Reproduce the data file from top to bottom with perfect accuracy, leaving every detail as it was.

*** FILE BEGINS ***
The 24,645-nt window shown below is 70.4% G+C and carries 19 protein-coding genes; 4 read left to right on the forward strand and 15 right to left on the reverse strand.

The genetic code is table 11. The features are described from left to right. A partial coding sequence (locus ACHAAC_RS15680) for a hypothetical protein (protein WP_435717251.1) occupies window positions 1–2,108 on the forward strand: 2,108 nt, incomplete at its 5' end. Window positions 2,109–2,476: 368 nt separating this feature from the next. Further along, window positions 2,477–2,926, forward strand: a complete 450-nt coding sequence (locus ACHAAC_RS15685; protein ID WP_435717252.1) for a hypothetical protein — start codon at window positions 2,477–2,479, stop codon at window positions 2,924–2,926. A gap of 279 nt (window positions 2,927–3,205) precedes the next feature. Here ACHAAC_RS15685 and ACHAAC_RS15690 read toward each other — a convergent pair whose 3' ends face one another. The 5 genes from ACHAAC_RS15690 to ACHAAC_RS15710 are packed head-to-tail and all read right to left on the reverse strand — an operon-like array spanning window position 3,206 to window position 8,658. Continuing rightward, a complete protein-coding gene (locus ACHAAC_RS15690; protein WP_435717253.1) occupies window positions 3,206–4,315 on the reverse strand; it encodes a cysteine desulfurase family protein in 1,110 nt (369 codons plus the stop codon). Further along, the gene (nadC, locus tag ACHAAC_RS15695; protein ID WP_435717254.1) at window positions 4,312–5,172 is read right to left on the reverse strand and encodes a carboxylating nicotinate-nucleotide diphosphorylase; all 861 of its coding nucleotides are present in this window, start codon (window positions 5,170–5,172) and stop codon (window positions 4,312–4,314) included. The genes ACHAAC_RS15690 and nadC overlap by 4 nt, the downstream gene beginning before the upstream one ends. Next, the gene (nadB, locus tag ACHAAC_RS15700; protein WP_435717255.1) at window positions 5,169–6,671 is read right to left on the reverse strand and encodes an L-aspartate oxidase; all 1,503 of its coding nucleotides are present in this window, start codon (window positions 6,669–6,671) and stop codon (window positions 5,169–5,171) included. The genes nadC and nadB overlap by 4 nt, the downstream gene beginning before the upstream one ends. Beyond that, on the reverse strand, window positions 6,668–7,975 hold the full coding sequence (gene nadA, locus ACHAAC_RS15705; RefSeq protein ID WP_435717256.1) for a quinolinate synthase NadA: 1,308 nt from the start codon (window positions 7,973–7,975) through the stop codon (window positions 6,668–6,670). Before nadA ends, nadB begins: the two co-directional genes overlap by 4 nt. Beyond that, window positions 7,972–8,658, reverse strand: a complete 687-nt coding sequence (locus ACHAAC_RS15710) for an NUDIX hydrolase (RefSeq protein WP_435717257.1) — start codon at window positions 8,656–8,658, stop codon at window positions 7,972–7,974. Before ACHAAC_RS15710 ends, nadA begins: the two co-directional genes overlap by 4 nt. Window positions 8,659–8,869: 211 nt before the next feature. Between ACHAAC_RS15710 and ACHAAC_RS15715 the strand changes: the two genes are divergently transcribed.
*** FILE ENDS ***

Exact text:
The 24,645-nt window shown below is 70.4% G+C and carries 19 protein-coding genes; 4 read left to right on the forward strand and 15 right to left on the reverse strand.

The genetic code is table 11. The features are described from left to right. A partial coding sequence (locus ACHAAC_RS15680) for a hypothetical protein (protein WP_435717251.1) occupies window positions 1–2,108 on the forward strand: 2,108 nt, incomplete at its 5' end. Window positions 2,109–2,476: 368 nt separating this feature from the next. Further along, window positions 2,477–2,926, forward strand: a complete 450-nt coding sequence (locus ACHAAC_RS15685; protein ID WP_435717252.1) for a hypothetical protein — start codon at window positions 2,477–2,479, stop codon at window positions 2,924–2,926. A gap of 279 nt (window positions 2,927–3,205) precedes the next feature. Here ACHAAC_RS15685 and ACHAAC_RS15690 read toward each other — a convergent pair whose 3' ends face one another. The 5 genes from ACHAAC_RS15690 to ACHAAC_RS15710 are packed head-to-tail and all read right to left on the reverse strand — an operon-like array spanning window position 3,206 to window position 8,658. Continuing rightward, a complete protein-coding gene (locus ACHAAC_RS15690; protein WP_435717253.1) occupies window positions 3,206–4,315 on the reverse strand; it encodes a cysteine desulfurase family protein in 1,110 nt (369 codons plus the stop codon). Further along, the gene (nadC, locus tag ACHAAC_RS15695; protein ID WP_435717254.1) at window positions 4,312–5,172 is read right to left on the reverse strand and encodes a carboxylating nicotinate-nucleotide diphosphorylase; all 861 of its coding nucleotides are present in this window, start codon (window positions 5,170–5,172) and stop codon (window positions 4,312–4,314) included. The genes ACHAAC_RS15690 and nadC overlap by 4 nt, the downstream gene beginning before the upstream one ends. Next, the gene (nadB, locus tag ACHAAC_RS15700; protein WP_435717255.1) at window positions 5,169–6,671 is read right to left on the reverse strand and encodes an L-aspartate oxidase; all 1,503 of its coding nucleotides are present in this window, start codon (window positions 6,669–6,671) and stop codon (window positions 5,169–5,171) included. The genes nadC and nadB overlap by 4 nt, the downstream gene beginning before the upstream one ends. Beyond that, on the reverse strand, window positions 6,668–7,975 hold the full coding sequence (gene nadA, locus ACHAAC_RS15705; RefSeq protein ID WP_435717256.1) for a quinolinate synthase NadA: 1,308 nt from the start codon (window positions 7,973–7,975) through the stop codon (window positions 6,668–6,670). Before nadA ends, nadB begins: the two co-directional genes overlap by 4 nt. Beyond that, window positions 7,972–8,658, reverse strand: a complete 687-nt coding sequence (locus ACHAAC_RS15710) for an NUDIX hydrolase (RefSeq protein WP_435717257.1) — start codon at window positions 8,656–8,658, stop codon at window positions 7,972–7,974. Before ACHAAC_RS15710 ends, nadA begins: the two co-directional genes overlap by 4 nt. Window positions 8,659–8,869: 211 nt before the next feature. Between ACHAAC_RS15710 and ACHAAC_RS15715 the strand changes: the two genes are divergently transcribed.